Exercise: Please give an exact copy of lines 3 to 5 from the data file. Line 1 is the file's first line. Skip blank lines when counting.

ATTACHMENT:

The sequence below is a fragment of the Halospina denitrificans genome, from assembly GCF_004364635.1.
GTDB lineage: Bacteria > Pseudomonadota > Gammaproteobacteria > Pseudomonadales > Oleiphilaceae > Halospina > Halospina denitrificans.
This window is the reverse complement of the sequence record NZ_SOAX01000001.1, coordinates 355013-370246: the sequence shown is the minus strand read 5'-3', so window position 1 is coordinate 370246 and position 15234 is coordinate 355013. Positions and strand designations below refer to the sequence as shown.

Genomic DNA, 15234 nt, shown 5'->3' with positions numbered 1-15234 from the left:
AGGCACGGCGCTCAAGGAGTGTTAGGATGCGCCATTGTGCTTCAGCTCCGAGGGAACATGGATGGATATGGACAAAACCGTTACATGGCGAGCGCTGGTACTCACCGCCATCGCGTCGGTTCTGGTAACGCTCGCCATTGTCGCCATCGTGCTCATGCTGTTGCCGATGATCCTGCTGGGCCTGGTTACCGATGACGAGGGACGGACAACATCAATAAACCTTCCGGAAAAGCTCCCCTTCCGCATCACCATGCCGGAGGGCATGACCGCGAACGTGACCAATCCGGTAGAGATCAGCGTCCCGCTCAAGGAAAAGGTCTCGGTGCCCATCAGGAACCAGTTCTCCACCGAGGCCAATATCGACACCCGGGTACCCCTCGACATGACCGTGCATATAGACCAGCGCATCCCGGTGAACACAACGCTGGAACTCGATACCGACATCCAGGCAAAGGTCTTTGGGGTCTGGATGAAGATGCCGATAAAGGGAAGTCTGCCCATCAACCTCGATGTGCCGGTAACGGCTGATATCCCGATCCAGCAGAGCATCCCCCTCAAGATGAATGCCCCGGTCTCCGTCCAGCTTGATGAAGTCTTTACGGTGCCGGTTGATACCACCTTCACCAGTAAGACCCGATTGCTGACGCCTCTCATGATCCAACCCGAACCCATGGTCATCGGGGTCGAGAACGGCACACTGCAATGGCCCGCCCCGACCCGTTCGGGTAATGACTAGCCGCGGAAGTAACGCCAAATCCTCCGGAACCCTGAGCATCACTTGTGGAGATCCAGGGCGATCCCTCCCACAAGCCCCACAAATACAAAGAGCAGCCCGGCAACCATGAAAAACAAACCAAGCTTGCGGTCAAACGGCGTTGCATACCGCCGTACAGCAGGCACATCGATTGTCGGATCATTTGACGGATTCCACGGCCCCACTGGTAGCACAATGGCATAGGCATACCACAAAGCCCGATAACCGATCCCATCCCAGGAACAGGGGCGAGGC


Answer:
This window is the reverse complement of the sequence record NZ_SOAX01000001.1, coordinates 355013-370246: the sequence shown is the minus strand read 5'-3', so window position 1 is coordinate 370246 and position 15234 is coordinate 355013. Positions and strand designations below refer to the sequence as shown.

Genomic DNA, 15234 nt, shown 5'->3' with positions numbered 1-15234 from the left:
AGGCACGGCGCTCAAGGAGTGTTAGGATGCGCCATTGTGCTTCAGCTCCGAGGGAACATGGATGGATATGGACAAAACCGTTACATGGCGAGCGCTGGTACTCACCGCCATCGCGTCGGTTCTGGTAACGCTCGCCATTGTCGCCATCGTGCTCATGCTGTTGCCGATGATCCTGCTGGGCCTGGTTACCGATGACGAGGGACGGACAACATCAATAAACCTTCCGGAAAAGCTCCCCTTCCGCATCACCATGCCGGAGGGCATGACCGCGAACGTGACCAATCCGGTAGAGATCAGCGTCCCGCTCAAGGAAAAGGTCTCGGTGCCCATCAGGAACCAGTTCTCCACCGAGGCCAATATCGACACCCGGGTACCCCTCGACATGACCGTGCATATAGACCAGCGCATCCCGGTGAACACAACGCTGGAACTCGATACCGACATCCAGGCAAAGGTCTTTGGGGTCTGGATGAAGATGCCGATAAAGGGAAGTCTGCCCATCAACCTCGATGTGCCGGTAACGGCTGATATCCCGATCCAGCAGAGCATCCCCCTCAAGATGAATGCCCCGGTCTCCGTCCAGCTTGATGAAGTCTTTACGGTGCCGGTTGATACCACCTTCACCAGTAAGACCCGATTGCTGACGCCTCTCATGATCCAACCCGAACCCATGGTCATCGGGGTCGAGAACGGCACACTGCAATGGCCCGCCCCGACCCGTTCGGGTAATGACTAGCCGCGGAAGTAACGCCAAATCCTCCGGAACCCTGAGCATCACTTGTGGAGATCCAGGGCGATCCCTCCCACAAGCCCCACAAATACAAAGAGCAGCCCGGCAACCATGAAAAACAAACCAAGCTTGCGGTCAAACGGCGTTGCATACCGCCGTACAGCAGGCACATCGATTGTCGGATCATTTGACGGATTCCACGGCCCCACTGGTAGCACAATGGCATAGGCATACCACAAAGCCCGATAACCGATCCCATCCCAGGAACAGGGGCGAGGC